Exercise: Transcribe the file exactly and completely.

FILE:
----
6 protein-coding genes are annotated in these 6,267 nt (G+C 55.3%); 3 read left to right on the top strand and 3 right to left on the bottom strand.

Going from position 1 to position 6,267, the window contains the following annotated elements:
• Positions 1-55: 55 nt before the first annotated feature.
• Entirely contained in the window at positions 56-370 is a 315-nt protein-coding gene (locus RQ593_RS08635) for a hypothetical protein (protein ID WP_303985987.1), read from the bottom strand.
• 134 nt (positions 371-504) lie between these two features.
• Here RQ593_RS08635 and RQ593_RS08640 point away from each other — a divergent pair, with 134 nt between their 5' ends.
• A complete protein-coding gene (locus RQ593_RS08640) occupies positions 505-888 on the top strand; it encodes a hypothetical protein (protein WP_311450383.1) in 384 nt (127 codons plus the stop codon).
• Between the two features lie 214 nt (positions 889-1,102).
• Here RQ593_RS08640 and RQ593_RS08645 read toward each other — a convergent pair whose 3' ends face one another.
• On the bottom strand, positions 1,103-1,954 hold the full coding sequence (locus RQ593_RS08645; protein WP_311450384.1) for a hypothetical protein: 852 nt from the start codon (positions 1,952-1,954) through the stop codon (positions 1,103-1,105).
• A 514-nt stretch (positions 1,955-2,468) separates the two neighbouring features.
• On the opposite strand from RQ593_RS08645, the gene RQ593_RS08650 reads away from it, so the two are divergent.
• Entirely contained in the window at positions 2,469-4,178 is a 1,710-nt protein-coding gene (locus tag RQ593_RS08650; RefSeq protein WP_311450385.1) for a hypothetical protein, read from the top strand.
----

6 protein-coding genes are annotated in these 6,267 nt (G+C 55.3%); 3 read left to right on the top strand and 3 right to left on the bottom strand.

Going from position 1 to position 6,267, the window contains the following annotated elements:
• Positions 1-55: 55 nt before the first annotated feature.
• Entirely contained in the window at positions 56-370 is a 315-nt protein-coding gene (locus RQ593_RS08635) for a hypothetical protein (protein ID WP_303985987.1), read from the bottom strand.
• 134 nt (positions 371-504) lie between these two features.
• Here RQ593_RS08635 and RQ593_RS08640 point away from each other — a divergent pair, with 134 nt between their 5' ends.
• A complete protein-coding gene (locus RQ593_RS08640) occupies positions 505-888 on the top strand; it encodes a hypothetical protein (protein WP_311450383.1) in 384 nt (127 codons plus the stop codon).
• Between the two features lie 214 nt (positions 889-1,102).
• Here RQ593_RS08640 and RQ593_RS08645 read toward each other — a convergent pair whose 3' ends face one another.
• On the bottom strand, positions 1,103-1,954 hold the full coding sequence (locus RQ593_RS08645; protein WP_311450384.1) for a hypothetical protein: 852 nt from the start codon (positions 1,952-1,954) through the stop codon (positions 1,103-1,105).
• A 514-nt stretch (positions 1,955-2,468) separates the two neighbouring features.
• On the opposite strand from RQ593_RS08645, the gene RQ593_RS08650 reads away from it, so the two are divergent.
• Entirely contained in the window at positions 2,469-4,178 is a 1,710-nt protein-coding gene (locus tag RQ593_RS08650; RefSeq protein WP_311450385.1) for a hypothetical protein, read from the top strand.